3

Going on the abstract of a study by J.P. Pessan, et al., fluoride intake, as well as "the fact that toenails are less prone to environmental contamination," constitutes a lesser need for growth in toenails than that in fingernails. Also, fluorine being a crucial component in maintaining the solidity of bones, the body may redirect more fluorine that is ...


3

The fingers and toes (for example) ARE at lower temperatures than the interior of the torso. It's why it's so easy to get frostbite on the extremities. As for temperature regulation of the testes, you have to also consider that humans evolved without clothes...i.e. The testes just "hang out" and get lots of airflow, as opposed to modern times, when they are ...


3

Interesting question, I am not sure if I have a definite answer, but at least some ideas: The pigment in the hair is made by specialized cells, the melanocytes. The make the pigment (eumelanin=dark and pheomelanin=red/yellowish) which is then deposited into the growing hair. They are located at the bottom of hair bulb and usually die at the end of each hair ...


3

Myoepithelial cell contraction initiates glandular release from most exocrine glands developed from the ectoderm. These are the cells that exist in the glandular epithelium. At the distal end of the glanduar coil, an isotonic plasma filtrate gets actively transported into its lumen. As you move down the coil, close to where it connects to the duct, ...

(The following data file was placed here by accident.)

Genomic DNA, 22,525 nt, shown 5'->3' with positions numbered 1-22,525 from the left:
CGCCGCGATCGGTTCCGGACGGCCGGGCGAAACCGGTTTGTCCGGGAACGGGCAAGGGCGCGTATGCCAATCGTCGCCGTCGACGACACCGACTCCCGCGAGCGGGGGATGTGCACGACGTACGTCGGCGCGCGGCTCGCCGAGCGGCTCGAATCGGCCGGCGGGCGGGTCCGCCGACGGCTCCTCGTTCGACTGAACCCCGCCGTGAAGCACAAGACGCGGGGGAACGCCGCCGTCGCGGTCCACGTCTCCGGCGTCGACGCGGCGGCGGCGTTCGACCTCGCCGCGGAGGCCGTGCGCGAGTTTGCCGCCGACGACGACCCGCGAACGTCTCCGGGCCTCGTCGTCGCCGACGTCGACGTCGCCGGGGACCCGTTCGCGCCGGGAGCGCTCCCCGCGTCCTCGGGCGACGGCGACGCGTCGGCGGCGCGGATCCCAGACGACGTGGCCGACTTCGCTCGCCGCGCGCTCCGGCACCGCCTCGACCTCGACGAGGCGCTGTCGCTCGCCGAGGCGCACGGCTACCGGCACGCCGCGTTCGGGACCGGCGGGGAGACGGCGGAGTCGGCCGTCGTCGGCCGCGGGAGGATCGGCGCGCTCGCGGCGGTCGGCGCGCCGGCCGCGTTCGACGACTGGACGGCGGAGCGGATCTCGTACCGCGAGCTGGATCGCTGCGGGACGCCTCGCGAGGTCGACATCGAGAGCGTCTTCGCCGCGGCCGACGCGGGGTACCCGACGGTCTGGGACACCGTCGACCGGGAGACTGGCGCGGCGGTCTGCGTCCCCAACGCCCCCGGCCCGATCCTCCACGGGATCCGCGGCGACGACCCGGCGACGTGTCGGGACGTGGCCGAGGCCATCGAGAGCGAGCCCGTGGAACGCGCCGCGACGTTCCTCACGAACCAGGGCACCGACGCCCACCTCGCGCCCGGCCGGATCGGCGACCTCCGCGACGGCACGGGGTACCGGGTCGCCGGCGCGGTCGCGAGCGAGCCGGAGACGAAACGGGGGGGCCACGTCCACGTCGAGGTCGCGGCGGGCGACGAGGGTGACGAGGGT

3

I would write my answer in a comment but it doesn't fit! I guess there are two main solutions: 1) From the science of antropometry you might find some clues of the probability that you have of growing taller. For example, if your body (hairs and stuff) already look like an adult body, then you would probably not grow much more. See @MCM's answer who gives ...


3

Cortisol produced from the zona fasciculata of the adrenal cortex is directly caused by stress. According to http://en.wikipedia.org/wiki/Cortisol Cortisol stimulates gastric-acid secretion. Cortisol's only direct effect on the hydrogen ion excretion of the kidneys is to stimulate the excretion of ammonium ions by deactivating the renal glutaminase ...


3

Maintenance of Polymorphism and Mutation Load There are many possible reasons why some amount of deleterious alleles are maintained in the population. One of which is the mutation-selection-drift balance. In short: Because mutations always occur, there is continually an input of deleterious mutations in populations genome resulting in some fitness decay ...


3

Remi.b and Potterbond007 have put forward excellent answers. Would like to add something.. One of the reasons that Myopia (near sightedness) happens is because of use of eye in work like reading, which requires working with close objects. I don't think there was much working with close objects in the past. So very few people with myopia might have been ...


3

With nearly 40,000 years of natural selection on eyesight, prior to the invention of eye glasses, there needs to be a better explanation than the effects of 'modern' technology. There are two likely reasons for the persistence of "poor" eyesight in humans. First, humans are social animals and live in groups. Within groups there is frequently a division of ...